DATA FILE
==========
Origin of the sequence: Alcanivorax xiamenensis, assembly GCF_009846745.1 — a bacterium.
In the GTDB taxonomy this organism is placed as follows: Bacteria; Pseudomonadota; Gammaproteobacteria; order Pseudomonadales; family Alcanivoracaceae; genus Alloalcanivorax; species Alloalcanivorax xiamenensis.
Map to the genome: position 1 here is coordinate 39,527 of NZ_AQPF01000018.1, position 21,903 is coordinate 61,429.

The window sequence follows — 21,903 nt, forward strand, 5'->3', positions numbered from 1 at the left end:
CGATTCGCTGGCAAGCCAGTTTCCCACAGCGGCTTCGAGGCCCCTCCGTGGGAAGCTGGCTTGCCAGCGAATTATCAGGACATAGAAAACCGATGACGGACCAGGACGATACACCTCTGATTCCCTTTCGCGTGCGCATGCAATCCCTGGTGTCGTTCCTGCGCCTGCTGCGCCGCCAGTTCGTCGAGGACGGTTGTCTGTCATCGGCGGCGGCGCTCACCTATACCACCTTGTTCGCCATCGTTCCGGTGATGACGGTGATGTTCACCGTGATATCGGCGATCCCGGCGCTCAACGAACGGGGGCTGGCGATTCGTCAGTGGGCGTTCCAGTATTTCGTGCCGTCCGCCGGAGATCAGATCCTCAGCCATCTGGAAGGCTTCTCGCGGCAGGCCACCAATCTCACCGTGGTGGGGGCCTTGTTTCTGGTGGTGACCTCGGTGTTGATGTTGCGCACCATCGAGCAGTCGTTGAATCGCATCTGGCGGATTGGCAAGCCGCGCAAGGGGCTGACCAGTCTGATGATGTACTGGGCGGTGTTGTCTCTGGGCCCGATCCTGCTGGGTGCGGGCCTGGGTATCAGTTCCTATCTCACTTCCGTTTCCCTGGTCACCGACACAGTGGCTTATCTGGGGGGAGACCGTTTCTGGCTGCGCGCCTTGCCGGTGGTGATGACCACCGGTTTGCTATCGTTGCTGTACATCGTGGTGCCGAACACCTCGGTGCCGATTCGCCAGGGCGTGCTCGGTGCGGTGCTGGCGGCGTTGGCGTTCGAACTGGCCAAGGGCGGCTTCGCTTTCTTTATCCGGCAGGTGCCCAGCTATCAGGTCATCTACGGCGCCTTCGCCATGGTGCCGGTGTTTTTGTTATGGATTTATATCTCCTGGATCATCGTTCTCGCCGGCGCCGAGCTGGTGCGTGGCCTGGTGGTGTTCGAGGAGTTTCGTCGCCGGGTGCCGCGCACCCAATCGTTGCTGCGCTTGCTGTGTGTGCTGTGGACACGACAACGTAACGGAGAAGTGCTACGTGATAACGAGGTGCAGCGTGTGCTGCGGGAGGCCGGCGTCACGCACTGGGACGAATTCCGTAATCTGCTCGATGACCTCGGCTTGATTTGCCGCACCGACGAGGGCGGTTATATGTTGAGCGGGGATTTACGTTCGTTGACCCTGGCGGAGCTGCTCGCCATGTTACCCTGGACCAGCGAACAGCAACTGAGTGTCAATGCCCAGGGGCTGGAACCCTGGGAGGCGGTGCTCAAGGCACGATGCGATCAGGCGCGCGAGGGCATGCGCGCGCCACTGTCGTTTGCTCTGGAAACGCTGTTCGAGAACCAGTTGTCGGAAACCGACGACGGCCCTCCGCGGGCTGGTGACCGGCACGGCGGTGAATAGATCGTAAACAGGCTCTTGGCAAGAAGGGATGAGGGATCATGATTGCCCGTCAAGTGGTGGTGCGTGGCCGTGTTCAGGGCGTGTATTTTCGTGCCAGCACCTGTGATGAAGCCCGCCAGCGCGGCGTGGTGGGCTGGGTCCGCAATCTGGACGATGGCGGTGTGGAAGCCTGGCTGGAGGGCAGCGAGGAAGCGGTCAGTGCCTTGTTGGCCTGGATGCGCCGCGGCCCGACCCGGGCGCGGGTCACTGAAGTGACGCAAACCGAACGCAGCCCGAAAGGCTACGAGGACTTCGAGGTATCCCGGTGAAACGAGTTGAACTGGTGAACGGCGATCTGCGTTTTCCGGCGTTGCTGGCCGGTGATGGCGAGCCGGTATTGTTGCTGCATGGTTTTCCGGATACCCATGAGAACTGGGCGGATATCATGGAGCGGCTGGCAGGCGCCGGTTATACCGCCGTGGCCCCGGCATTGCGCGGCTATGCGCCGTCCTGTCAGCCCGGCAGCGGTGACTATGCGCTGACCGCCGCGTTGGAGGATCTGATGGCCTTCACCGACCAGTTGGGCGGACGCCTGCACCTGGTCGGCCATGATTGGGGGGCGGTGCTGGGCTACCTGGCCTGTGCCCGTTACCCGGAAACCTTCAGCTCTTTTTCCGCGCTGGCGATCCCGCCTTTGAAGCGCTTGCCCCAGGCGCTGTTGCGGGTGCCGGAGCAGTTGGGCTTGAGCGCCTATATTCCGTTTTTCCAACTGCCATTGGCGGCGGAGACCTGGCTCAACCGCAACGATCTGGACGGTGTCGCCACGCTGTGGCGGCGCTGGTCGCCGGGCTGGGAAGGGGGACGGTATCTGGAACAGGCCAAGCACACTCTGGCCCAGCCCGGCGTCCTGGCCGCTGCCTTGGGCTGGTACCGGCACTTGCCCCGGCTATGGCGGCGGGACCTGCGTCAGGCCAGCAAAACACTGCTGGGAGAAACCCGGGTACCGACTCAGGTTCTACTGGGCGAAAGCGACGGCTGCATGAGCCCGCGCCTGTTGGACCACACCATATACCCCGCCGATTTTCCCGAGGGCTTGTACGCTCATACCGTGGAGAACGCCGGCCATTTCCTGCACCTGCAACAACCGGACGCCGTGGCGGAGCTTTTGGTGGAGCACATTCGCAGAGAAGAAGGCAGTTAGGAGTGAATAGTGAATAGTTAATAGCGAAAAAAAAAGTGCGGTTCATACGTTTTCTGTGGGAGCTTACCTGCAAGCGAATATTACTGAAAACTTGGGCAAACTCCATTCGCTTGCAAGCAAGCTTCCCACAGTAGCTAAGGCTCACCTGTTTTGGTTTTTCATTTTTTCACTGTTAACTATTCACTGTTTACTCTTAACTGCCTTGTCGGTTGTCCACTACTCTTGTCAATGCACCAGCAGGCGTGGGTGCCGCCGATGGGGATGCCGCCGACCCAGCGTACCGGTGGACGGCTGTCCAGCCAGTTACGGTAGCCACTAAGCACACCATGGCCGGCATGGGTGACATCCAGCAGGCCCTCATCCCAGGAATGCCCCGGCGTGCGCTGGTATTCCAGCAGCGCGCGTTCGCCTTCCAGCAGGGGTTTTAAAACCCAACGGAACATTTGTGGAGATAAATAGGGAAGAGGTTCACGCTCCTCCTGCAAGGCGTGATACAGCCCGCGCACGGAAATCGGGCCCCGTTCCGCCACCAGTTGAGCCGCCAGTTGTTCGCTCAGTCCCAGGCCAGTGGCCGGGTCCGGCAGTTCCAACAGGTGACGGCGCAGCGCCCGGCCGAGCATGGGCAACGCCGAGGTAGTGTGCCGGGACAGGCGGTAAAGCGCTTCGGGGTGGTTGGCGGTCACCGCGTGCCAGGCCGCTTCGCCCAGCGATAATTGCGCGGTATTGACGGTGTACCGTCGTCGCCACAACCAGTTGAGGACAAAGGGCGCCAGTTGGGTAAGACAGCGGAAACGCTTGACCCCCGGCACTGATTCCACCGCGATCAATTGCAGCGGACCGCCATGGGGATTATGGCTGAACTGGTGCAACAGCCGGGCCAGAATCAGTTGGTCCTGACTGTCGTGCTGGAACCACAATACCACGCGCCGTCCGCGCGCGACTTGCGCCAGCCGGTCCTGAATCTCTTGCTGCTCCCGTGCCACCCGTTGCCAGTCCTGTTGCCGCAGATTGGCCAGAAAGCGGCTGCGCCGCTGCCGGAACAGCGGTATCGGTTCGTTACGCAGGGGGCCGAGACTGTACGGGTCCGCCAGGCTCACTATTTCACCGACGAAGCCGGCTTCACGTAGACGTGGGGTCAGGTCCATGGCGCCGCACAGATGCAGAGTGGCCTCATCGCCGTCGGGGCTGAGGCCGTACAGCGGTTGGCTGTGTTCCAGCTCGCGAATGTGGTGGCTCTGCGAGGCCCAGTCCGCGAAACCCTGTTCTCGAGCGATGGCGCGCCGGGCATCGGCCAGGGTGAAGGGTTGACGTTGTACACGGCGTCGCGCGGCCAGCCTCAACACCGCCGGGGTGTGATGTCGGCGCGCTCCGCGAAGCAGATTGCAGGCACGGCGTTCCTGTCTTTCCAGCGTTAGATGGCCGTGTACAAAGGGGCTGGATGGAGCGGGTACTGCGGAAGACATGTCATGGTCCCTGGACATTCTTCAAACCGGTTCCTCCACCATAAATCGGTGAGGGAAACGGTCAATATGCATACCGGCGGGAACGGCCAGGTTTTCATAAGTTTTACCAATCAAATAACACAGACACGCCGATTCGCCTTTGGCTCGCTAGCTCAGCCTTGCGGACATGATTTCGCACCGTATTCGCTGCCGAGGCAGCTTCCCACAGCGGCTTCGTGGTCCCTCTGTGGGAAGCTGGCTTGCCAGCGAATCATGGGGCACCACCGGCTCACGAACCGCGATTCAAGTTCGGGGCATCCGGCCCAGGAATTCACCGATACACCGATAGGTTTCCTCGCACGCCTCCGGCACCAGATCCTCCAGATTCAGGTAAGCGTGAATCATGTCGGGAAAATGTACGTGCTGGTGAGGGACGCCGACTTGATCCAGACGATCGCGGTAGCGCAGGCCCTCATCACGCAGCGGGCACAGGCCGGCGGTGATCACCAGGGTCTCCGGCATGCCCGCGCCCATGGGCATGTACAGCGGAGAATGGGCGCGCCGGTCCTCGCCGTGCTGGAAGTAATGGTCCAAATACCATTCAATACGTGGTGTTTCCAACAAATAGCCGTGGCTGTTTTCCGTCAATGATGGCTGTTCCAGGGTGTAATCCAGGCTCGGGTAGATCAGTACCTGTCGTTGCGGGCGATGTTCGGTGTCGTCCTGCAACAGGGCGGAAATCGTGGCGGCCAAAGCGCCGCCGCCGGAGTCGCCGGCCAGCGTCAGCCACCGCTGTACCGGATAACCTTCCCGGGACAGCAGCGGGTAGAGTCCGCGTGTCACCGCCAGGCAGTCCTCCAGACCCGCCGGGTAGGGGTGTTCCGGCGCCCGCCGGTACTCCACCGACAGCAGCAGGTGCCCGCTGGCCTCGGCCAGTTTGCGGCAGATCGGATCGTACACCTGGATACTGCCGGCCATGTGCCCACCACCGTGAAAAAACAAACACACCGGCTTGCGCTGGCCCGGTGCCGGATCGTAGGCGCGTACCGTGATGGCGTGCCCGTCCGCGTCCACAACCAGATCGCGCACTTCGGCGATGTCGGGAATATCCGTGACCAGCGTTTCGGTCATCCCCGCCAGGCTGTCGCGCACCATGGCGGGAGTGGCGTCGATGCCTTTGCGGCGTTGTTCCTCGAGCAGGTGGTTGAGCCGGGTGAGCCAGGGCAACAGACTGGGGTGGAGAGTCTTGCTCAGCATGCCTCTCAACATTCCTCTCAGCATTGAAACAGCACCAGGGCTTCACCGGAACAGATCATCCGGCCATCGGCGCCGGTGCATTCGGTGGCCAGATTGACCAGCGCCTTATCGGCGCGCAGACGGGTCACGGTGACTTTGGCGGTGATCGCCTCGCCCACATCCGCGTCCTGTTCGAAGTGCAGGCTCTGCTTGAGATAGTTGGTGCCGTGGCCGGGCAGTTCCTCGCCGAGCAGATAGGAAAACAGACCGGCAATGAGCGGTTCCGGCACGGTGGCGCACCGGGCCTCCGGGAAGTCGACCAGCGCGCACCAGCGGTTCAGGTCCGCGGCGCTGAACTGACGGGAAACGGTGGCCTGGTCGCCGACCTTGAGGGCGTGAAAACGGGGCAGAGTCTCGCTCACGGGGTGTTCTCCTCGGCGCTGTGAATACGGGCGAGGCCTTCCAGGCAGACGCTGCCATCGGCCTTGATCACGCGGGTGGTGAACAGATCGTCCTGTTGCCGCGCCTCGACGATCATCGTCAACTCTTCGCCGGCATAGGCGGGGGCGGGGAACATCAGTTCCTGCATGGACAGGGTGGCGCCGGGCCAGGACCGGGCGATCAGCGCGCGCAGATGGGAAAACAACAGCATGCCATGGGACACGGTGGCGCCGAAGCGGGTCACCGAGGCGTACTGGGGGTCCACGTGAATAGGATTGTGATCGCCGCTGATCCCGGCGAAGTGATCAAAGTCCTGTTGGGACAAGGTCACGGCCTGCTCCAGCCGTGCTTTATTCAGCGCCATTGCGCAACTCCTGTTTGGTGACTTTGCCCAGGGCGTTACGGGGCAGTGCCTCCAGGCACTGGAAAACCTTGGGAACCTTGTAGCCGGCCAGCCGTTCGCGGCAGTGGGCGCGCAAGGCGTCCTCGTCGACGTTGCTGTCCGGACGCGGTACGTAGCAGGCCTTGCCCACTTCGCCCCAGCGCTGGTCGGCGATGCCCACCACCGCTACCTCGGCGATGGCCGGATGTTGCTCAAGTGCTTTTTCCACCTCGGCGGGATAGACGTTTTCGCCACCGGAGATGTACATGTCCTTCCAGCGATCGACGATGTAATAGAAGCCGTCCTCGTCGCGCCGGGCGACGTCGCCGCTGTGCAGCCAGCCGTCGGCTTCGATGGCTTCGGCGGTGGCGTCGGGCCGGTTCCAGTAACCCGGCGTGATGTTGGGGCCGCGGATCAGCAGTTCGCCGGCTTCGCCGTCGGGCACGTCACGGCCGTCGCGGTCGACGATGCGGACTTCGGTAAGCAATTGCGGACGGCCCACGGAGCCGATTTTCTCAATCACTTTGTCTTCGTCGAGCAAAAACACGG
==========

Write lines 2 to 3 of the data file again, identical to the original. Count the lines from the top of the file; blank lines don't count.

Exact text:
In the GTDB taxonomy this organism is placed as follows: Bacteria; Pseudomonadota; Gammaproteobacteria; order Pseudomonadales; family Alcanivoracaceae; genus Alloalcanivorax; species Alloalcanivorax xiamenensis.
Map to the genome: position 1 here is coordinate 39,527 of NZ_AQPF01000018.1, position 21,903 is coordinate 61,429.